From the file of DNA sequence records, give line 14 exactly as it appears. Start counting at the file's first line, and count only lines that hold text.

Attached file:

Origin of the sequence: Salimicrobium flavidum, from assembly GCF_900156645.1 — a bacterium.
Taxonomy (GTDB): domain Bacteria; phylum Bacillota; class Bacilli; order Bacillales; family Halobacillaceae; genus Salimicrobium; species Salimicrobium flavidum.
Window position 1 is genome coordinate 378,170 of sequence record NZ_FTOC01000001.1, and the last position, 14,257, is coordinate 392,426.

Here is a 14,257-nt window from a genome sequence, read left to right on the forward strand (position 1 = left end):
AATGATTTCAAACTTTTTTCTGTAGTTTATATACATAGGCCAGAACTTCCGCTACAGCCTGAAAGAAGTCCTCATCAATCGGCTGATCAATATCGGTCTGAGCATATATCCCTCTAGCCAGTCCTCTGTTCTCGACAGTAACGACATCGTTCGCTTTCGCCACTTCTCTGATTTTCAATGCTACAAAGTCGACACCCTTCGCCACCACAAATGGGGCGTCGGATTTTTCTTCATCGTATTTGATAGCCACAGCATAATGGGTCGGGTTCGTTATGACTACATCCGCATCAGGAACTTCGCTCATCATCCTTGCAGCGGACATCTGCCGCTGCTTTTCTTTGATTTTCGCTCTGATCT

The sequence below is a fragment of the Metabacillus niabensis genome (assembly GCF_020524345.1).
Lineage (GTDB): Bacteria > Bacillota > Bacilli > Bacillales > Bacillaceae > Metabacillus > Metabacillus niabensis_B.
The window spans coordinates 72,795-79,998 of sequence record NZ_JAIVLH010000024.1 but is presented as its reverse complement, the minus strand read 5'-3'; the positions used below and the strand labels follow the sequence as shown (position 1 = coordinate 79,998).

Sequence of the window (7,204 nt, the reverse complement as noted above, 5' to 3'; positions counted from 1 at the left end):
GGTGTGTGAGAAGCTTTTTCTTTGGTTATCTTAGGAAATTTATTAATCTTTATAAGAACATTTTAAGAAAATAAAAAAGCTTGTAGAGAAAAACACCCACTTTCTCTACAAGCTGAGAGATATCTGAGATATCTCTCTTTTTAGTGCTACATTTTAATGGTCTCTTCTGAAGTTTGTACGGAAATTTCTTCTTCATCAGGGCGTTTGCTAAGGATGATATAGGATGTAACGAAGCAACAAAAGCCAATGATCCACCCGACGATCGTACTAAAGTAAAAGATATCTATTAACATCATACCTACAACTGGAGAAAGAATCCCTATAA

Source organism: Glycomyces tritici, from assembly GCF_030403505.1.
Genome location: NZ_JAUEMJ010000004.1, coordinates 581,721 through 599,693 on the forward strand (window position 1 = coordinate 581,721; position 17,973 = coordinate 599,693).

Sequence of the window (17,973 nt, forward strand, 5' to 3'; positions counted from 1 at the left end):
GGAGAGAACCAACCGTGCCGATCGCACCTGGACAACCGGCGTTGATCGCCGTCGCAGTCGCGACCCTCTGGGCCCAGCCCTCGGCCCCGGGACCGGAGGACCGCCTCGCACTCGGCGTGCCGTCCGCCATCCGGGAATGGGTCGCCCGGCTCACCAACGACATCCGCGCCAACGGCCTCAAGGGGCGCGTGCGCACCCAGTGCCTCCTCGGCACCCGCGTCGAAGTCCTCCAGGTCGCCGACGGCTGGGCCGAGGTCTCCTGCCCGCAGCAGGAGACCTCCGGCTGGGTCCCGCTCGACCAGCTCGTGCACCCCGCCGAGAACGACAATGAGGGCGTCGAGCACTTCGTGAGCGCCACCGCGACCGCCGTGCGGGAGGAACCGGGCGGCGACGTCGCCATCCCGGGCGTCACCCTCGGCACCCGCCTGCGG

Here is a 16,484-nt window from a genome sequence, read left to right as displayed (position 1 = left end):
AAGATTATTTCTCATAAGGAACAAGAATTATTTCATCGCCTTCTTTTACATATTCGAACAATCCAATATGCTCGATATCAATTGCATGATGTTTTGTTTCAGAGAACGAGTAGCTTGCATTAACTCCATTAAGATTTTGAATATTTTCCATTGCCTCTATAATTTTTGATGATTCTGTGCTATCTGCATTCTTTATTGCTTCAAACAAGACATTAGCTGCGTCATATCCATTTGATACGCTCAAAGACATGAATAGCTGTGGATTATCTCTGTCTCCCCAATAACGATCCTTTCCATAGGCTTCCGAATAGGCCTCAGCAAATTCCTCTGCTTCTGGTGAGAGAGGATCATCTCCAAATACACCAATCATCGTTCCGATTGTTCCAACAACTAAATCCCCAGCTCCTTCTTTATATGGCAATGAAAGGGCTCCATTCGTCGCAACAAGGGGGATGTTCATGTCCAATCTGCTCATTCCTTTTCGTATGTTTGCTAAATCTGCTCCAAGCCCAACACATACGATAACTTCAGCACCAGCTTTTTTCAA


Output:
GGAGAGAACCAACCGTGCCGATCGCACCTGGACAACCGGCGTTGATCGCCGTCGCAGTCGCGACCCTCTGGGCCCAGCCCTCGGCCCCGGGACCGGAGGACCGCCTCGCACTCGGCGTGCCGTCCGCCATCCGGGAATGGGTCGCCCGGCTCACCAACGACATCCGCGCCAACGGCCTCAAGGGGCGCGTGCGCACCCAGTGCCTCCTCGGCACCCGCGTCGAAGTCCTCCAGGTCGCCGACGGCTGGGCCGAGGTCTCCTGCCCGCAGCAGGAGACCTCCGGCTGGGTCCCGCTCGACCAGCTCGTGCACCCCGCCGAGAACGACAATGAGGGCGTCGAGCACTTCGTGAGCGCCACCGCGACCGCCGTGCGGGAGGAACCGGGCGGCGACGTCGCCATCCCGGGCGTCACCCTCGGCACCCGCCTGCGG